Sunday, June 28, 2009

Faux Gladwell: The NECC 2009 Keynote Fail

Lot's of dissension on the Gladwell keynote at NECC. Here's a link to the RSS of the liveblog I posted during the speech.

My biggest beef with the presentation was that it was an ongoing string of generalities about famous people. Had absolutely nothing to do with teaching kids. And throughout, I felt like the whole thing just sounded canned.

Little did I or anyone else know that Mr. Gladwell just gave a 'strikingly' similar speech a few weeks ago: to the United Way.
It is impressive to hear someone like Gladwell talk. He didn't use notes and he was able to recite facts and statistics from memory that always tends to blow my mind. In an effort to do something a little different last night he decided to give three lessons to be learned from the story of Fleetwood Mac. One of the hallmarks of a great speaker for me is their ability to entertain, to get their messages across and if they can surprise you at the same time then its a huge bonus! Gladwell delivered ... Fleetwood Mac as a topic for the United Way major donors!

The blogger at the Eagle Blog goes on to describe exactly how Mr. Gladwell related the history of Fleetwood Mac to the work of the United Way.

And guess what?

Looks like it was mostly the same speech he just gave to NECC.

I find this to be the ultimate in pandering. Given the opportunity to give a keynote to the biggest ed tech conference in the world, at least do us the honor of giving a unique speech.

At least something we can't already find on Google.


  1. Thanks for your honest opinion on NECC and the keynote. I was looking around for the live feed at about 5:45 PM EST, but I see I really didn't miss anything. More and more I'm beginning to feel like I$TE is about just one thing.

    Kind of glad they didn't get my $300+ conference registration.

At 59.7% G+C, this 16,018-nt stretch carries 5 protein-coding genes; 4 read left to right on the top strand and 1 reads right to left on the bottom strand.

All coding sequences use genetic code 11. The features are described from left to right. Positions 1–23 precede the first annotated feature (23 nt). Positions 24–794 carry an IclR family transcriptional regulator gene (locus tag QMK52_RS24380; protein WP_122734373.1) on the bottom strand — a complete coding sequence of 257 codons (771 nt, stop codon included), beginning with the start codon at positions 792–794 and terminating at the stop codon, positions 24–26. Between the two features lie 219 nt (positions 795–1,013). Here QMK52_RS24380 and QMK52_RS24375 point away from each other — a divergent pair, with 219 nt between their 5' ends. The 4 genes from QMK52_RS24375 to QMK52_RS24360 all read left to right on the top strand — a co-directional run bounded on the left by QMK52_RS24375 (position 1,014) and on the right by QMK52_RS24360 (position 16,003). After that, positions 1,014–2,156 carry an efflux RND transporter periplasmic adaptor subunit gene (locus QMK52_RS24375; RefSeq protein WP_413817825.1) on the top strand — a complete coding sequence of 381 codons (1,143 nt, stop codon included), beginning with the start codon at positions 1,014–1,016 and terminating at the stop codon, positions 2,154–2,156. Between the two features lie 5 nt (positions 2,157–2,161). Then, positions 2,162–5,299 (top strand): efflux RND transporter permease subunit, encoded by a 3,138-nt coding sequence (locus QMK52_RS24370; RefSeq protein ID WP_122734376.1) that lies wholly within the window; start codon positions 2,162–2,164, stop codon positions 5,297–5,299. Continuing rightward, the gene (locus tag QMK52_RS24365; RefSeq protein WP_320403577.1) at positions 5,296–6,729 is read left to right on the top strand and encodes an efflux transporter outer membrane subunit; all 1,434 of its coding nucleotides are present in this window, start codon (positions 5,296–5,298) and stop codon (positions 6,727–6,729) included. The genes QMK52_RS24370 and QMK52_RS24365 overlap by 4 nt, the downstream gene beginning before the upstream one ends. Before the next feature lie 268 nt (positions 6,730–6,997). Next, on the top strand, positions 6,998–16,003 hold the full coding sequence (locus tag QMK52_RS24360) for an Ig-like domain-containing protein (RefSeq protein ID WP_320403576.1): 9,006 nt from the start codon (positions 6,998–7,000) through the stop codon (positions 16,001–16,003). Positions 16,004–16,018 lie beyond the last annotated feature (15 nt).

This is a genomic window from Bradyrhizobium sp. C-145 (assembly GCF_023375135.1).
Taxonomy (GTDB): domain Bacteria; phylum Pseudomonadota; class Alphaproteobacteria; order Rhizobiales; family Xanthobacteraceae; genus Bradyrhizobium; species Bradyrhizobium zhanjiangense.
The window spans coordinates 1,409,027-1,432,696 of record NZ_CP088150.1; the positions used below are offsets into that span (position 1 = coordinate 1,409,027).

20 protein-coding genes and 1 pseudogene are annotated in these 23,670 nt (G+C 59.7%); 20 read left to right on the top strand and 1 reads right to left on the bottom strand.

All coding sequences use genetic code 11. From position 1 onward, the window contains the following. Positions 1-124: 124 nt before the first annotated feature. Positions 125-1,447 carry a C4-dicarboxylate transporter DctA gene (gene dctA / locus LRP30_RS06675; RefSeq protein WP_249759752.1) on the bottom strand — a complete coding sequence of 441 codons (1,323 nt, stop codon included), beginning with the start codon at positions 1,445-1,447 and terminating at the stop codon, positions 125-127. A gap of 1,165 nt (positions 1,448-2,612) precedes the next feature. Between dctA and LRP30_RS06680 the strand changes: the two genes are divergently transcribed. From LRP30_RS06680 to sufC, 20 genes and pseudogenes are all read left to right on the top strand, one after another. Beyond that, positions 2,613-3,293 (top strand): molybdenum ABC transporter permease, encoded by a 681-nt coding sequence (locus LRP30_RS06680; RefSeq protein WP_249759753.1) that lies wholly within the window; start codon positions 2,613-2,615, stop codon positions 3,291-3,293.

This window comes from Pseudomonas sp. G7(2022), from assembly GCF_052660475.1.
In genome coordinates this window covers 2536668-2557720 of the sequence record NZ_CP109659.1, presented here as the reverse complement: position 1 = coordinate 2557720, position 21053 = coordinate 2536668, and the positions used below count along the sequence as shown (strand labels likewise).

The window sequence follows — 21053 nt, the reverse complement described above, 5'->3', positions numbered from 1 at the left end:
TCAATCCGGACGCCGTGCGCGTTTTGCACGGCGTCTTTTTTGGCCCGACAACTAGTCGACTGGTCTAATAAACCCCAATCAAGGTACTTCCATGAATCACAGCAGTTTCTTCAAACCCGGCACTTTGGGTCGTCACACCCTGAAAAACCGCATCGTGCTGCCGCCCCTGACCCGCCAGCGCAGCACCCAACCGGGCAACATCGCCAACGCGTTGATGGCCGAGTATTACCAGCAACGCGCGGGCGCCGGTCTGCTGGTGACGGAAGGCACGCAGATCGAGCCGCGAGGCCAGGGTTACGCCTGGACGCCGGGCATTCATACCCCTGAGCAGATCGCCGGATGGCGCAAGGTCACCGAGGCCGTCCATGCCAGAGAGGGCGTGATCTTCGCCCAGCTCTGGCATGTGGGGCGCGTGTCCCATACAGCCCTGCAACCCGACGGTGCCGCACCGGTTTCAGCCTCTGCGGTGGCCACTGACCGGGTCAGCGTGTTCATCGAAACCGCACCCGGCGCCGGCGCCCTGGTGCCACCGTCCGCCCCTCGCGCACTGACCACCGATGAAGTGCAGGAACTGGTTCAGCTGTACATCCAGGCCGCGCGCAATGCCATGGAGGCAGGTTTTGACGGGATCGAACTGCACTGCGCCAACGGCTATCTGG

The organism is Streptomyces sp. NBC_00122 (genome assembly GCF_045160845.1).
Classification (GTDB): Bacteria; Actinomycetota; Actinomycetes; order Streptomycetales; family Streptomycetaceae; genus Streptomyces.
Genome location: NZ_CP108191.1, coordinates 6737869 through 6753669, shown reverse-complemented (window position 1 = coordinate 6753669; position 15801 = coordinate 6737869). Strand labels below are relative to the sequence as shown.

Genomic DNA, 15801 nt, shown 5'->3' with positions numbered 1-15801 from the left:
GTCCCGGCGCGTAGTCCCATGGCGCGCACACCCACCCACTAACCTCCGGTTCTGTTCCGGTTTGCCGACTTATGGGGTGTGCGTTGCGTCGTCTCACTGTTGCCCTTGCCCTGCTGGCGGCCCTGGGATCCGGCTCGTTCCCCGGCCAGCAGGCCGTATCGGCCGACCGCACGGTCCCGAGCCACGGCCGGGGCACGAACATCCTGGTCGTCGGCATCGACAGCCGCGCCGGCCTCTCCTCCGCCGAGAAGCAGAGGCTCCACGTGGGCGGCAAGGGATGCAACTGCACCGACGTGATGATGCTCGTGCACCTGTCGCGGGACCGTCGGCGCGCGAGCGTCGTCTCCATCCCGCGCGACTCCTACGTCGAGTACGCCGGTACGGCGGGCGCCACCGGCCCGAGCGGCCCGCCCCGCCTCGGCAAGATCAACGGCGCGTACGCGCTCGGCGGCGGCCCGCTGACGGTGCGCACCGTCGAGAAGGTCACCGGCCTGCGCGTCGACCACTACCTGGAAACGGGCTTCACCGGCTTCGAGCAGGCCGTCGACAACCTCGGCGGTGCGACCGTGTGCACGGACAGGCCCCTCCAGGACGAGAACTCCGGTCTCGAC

2. Jeremy, it's my understanding that Mr. Gladwell would not grant permission to ISTE to stream his keynote address...perhaps we now know why.

  3. The purpose of a keynote is to inspire and entertain, information giving is secondary. I’m not a fan of keynotes for just this reason, but as keynotes go, Gladwell was effective.

    If you saw the Q and A (which many did not stay for), you saw a different side to Gladwell (warm, engaging, and passionate).

    The expectation of the audience was I think for Gladwell to present his work (most specifically “Outliers”) within the context of education, which is what I think he tried to do. I think if he had done a “more original” speech, then I think many would have been disappointed b/c they would have wanted to hear about “Outliers”. Idit Harel Caperton did an original keynote at the closing of NECC 2008 which was quite original and people complained about that too. I conclude keynoters can’t win.

  4. As I wasn't at the United Way donor meeting I found it an interesting speech. Indeed Gladwell was entertaining and I enjoyed the thoughts provoked within me that allowed me to expand my theory as to the optimal educational experience. I'd find it offensive if Gladwell spoke to us about the best educational practice, he's not an expert in that. We however are and as such we should be able to expand our thinking based upon his speech. Within his talk I found excellent reasoning for expanding the place of simulations and games within the classroom. I really found there were a number of ideas made available for us to interject our experiences and find inspiration. Over all I found it very interesting, timely, enjoyable and expanded my thinking.